Extracts from the records of the Edinburgh Tolbooth (The Book of the Old Edinburgh Club Vol V, VI )

Transportation took place for civil crimes, prisoners of war, as well as for Covenanting activities and rebellion, with prisoners being sent as slaves for sale, and as bondsmen having given themselves to labour for a given period to pay for their passage. The latter was akin to slavery in many cases. The main destinations were the West Indies, often Barbados; and the American plantations. The lands were so large and population sparse that a common problem for the new `plantations` was insufficient labourers. Various attempts were made to overcome this by transportations, while slave labour was recognised and negro slavery the norm in 1619.

The first Virginia settlement at Jamestown in 1607 was of a hundred persons under Sir Thomas Gates and Company with authority to plant two colonies, a northern one and a southern one. This was taken over by the London Company  in 1609. In 1624 Virginia became a `royal` colony.

In November 1620 James I chartered the Plymouth Company  for  “planting, ruling, ordering and governing of New England” – the six states in the north east of America (USA) -Maine, New Hampshire, Vermont, Massaschusetts, Connecticut and Rhode Island.

New Jersey was founded by a company of adventurers led by Philip Carteret in August 1665, with his headquarters at Elizabethtown. The state was divided into two parts – East and West. The eastern part was sold to and settled by Quakers

North Carolina was founded as a colony  by Charles II in 1663 with land granted to a company of English noblemen; a few years later South Carolina was annexed. The terms of land rents etc were so generous for the times that  there was a large influx of Quakers and other Dissenters. In 1682 a proposal made by Sir John Cochran  of Ochiltree and Sir George Campbell to set up a Scottish settlement was enthusiastically endorsed by the king.

The Royal African Company , in 1676 headed by the Duke of York, was granted a charter for the exclusive supply of negro slaves to Jamaica and other West Indian Islands.

Jamaica was a Spanish colony for 161 years before the British took it in 1653. Cromwell sent many prisoners to the new plantation. The first sugar to be sent to England was in 1673 when it was recorded that there were  7,768 white persons and 9,504 negroes on the island.

Barbadoes was first visited  in 1605 when the crew of the ship Orange Blossom landed there. The earliest settlement, however, dates from 1625. when thirty settlers established Jamestown, with Captain William Deane as Governor. This was the first English colony which planted sugar cane and by 1683-4 a census revealed  there were 17,187 free persons,  2,381 not free ( being mainly prisoners of war and indentured persons, ) and 46,602 slaves.

To some extent the authorities in Scotland did not care too much once the prisoners had been embarked and out of their charge. Prisoners were  often released into the charge of merchant venturers – slavers in other words, who would sell them off at the destination. Sometimes the prisoners were `gifted` by the King to a plantation owner, to whom they would be delivered. The system was liable to abuse as destinations would be changed depending on the weather and prevailing winds. Greed also played a part as the price of slaves varied (usually around £10 sterling) , and vessels might divert to where the price was best. A change of destination was mooted in the case of the “Henry & Francis” but the weather finally forced the ship to go to its original destination at Perth Amboy, New Jersey.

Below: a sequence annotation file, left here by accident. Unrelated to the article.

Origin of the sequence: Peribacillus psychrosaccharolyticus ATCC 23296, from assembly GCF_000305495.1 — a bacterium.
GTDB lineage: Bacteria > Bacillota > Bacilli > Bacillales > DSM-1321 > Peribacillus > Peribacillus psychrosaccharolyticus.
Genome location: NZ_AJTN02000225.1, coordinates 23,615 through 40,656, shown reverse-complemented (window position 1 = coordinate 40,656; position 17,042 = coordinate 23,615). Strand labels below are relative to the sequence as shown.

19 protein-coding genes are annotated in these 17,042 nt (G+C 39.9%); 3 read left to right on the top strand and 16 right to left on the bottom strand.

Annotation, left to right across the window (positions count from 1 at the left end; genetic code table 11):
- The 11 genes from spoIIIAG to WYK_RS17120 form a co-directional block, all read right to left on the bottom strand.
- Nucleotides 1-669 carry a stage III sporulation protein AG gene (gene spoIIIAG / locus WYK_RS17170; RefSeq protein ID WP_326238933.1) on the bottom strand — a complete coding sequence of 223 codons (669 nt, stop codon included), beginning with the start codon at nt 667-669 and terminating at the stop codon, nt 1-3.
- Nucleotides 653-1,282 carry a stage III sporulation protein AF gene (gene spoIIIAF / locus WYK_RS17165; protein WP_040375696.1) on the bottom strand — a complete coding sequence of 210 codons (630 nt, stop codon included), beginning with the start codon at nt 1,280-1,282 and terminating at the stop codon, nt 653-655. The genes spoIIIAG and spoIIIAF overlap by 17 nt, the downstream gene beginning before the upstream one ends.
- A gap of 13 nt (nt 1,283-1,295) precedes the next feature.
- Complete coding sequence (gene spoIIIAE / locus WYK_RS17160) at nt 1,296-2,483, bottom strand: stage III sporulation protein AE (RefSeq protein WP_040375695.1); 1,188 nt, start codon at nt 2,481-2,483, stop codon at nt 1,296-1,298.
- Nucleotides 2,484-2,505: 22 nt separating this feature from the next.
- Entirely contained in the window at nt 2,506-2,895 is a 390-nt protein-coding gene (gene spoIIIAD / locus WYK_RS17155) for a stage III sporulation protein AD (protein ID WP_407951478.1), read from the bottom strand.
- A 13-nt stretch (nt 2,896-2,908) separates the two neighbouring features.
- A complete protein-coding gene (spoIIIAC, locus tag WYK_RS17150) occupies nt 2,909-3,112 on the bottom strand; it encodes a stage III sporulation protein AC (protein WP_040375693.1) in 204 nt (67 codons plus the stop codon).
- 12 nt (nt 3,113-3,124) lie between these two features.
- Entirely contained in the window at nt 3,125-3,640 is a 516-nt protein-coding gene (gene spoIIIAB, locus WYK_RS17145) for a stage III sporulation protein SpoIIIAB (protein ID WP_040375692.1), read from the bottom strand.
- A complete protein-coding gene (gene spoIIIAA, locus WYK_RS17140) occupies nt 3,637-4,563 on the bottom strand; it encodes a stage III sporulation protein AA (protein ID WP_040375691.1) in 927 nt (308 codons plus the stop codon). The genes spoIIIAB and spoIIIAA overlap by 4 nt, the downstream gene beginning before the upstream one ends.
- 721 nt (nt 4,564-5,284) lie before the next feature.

George Hutchinsone, a merchant in Edinburgh, contracted to take prisoners to Barbados in December 1665. The government saw it as an opportunity to clear the prisons, and some of the inmates saw it as a way of avoiding the hangman`s rope if they stayed.

Two Dumfries men, Robert Bartone and George McBurney were sentenced 29 June 1665, to be transported to Zetland (Shetland), possibly as conscripts or as building workers on a new castle being built at Bressay. Colonel Sinclair had been appointed Governor of Shetland and probably needed workers.

Robert Armstrang and Anthony Pott, transported to be sold as slaves in Barbados, 17 April 1666.

Transportation on the “Phoenix”, Captain James Gibsone, bound “God willing” for Virginia, 4 May 1666. Before this a general notice was issued that led to a clear out of some prisons – an occasion for ridding a town and the tolbooths of idle vagrants and the like.

Thirty one prisoners were transported 15 November 1679. Leith vessels were regularly plying with the West Indies and Virginia.

A voluntary transportation (in lieu of wasting away in prison ) for Calum McGrigor, transported to Barbardos, 2 August 1680

another prisoner , Alexander McKinnon, sent on the same ship

William Cunynghame, Wm. Craige and James Stivensone for transportation to Flanders 28 March 1684

A general enactment of 5 June 1684,in favour of Robert Mulloch, ( or Malloch)  merchant adventurer, to transport “idle vacabonds, whoores & theifs incarcerat within  yr tolbooth & correction hous which are a burden to ye good toune”. The ship at this time was bound for the Carolinas.

Three for the Carolinas

More transportations to America.